Certain companies are doing this inside literal shipping containers. A company in Malaysia is able to do this inside a shipping container and grow 50,000 kg of vegetables every year. However, the AI systems don’t just detect normal variables like humidity and temperature, they monitor other knowns too. Two examples are leaf discolorations and nitrate composition. The latter is extremely important for plant growth and the former is indicative of plant health.
With the introduction of 5G all over the world, this process will become even more self-policing. 5G will enable greater data transfer speeds, and a greater number of connections per unit area, allowing greater data sharing.
High Yield is one of the most obvious applications of AI in Vertical Farming. It doesn’t just appeal to the businesspersons around the world, but it’s also an incentive to invest and encourage this activity.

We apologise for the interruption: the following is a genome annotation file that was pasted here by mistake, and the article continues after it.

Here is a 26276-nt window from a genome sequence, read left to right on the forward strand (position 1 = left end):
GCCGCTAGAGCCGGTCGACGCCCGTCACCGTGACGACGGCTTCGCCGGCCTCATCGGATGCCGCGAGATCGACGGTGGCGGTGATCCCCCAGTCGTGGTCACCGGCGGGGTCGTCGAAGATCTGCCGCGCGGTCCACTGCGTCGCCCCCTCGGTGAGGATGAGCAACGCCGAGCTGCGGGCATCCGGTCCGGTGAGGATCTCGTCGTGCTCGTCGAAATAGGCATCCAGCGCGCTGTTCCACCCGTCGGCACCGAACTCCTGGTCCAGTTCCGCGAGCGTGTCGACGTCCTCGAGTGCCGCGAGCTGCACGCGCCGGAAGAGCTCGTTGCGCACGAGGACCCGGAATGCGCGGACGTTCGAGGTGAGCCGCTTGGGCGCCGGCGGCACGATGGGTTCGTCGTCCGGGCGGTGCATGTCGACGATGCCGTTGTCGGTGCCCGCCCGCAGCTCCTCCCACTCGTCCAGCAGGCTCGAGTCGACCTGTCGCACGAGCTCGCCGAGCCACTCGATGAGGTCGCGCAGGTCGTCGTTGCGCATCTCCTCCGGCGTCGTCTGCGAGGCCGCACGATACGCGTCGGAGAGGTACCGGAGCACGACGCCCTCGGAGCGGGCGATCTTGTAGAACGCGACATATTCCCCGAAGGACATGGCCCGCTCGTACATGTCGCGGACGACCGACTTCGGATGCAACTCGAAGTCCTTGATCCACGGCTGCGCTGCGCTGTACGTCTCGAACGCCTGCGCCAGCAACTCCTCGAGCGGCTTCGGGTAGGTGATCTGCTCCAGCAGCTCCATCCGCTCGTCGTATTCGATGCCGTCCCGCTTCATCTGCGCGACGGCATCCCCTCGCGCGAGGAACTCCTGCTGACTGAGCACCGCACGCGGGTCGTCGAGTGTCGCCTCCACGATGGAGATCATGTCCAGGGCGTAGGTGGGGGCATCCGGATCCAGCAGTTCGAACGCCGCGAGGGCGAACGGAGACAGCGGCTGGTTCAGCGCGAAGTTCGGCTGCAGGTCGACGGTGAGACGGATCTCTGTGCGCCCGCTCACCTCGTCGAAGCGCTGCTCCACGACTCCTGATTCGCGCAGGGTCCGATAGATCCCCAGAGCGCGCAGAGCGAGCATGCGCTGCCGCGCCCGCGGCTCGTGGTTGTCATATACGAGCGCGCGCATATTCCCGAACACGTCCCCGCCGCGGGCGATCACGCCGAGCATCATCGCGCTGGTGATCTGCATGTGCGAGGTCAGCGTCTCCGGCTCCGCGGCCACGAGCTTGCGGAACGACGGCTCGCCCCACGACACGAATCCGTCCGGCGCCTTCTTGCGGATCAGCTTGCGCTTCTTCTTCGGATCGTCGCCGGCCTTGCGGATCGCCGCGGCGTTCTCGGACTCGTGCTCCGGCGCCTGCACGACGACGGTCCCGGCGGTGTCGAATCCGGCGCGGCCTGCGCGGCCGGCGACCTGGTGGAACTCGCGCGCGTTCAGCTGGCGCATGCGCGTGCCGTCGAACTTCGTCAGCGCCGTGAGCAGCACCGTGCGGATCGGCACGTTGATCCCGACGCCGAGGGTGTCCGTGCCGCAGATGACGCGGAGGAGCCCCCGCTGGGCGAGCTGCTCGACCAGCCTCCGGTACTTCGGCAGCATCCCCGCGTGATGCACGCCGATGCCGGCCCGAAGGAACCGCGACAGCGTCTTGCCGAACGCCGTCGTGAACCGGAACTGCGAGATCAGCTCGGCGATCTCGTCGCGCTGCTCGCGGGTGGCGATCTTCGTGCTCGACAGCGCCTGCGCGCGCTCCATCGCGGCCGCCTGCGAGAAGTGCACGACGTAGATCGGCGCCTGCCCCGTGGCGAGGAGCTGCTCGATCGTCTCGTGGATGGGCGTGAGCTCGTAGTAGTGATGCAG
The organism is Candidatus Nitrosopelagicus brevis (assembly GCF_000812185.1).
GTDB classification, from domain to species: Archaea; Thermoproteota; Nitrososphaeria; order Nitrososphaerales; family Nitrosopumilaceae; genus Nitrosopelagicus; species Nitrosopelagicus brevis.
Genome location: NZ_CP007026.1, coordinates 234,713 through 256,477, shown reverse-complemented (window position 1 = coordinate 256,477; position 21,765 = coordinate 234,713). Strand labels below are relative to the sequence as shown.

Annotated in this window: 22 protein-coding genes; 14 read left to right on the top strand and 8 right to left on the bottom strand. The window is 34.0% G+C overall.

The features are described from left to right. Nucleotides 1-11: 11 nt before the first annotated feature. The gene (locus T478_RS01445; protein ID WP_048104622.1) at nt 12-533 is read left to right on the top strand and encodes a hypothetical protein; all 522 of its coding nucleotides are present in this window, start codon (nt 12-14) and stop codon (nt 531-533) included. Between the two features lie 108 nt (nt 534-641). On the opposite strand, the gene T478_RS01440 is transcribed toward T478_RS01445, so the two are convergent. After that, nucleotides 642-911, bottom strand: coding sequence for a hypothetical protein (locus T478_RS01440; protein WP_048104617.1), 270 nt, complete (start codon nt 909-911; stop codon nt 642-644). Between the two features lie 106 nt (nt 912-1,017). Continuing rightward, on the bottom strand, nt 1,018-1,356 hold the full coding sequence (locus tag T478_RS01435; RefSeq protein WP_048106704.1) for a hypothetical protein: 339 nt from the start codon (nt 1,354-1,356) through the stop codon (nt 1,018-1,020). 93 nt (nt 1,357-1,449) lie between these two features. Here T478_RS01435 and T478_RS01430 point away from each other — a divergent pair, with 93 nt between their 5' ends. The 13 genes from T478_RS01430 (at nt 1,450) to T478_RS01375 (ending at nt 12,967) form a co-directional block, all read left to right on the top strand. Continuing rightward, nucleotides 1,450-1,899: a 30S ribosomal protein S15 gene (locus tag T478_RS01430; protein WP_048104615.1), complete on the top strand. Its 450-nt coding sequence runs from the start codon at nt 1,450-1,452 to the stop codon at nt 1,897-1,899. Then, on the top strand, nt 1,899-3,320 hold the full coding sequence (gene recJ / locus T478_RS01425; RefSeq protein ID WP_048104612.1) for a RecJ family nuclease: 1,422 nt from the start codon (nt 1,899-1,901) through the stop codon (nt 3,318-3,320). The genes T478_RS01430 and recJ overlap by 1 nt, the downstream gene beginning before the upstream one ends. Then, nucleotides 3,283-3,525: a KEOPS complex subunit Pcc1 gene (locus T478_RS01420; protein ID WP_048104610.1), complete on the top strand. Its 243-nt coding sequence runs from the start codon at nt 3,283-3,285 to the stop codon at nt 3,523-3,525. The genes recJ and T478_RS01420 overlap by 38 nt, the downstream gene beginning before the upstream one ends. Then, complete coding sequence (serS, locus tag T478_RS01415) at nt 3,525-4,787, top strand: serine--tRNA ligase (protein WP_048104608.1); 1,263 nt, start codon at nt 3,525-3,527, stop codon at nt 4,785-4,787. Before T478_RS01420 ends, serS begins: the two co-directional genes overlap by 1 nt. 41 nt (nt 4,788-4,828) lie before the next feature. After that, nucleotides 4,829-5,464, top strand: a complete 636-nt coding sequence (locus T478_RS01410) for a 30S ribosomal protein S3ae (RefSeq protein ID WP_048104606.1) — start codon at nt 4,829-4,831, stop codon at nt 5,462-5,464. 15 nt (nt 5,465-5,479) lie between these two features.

Through the use of AI, vertical farming can produce much more produce, per unit area, than common farms. Not only through AI, but through the sheer conservation of space allowed by vertical farming, it’s much more efficient. One project claims to produce nearly 400 times more food per acre than a flat farm. Another claims to pack 40 plants in the space traditionally occupied by 1 and to use 1% as much water for growth.
Yields like these will favor a burgeoning market. This will allow farmers to meet the ever growing needs of the world’s population at a fraction of the cost. Not to mention the environmental advantages of conserving land. Robots have also become part of the equation, automating services like irrigation and climate control.
Complementing Consumer Preferences
Since consumption patterns keep changing every so often, vertical farming is extremely apt to adapt to them. Even though the world is becoming more health conscious, people are still looking for that combination of taste and health. Applications of AI in Vertical Farming can help unite these two seemingly conflicting needs.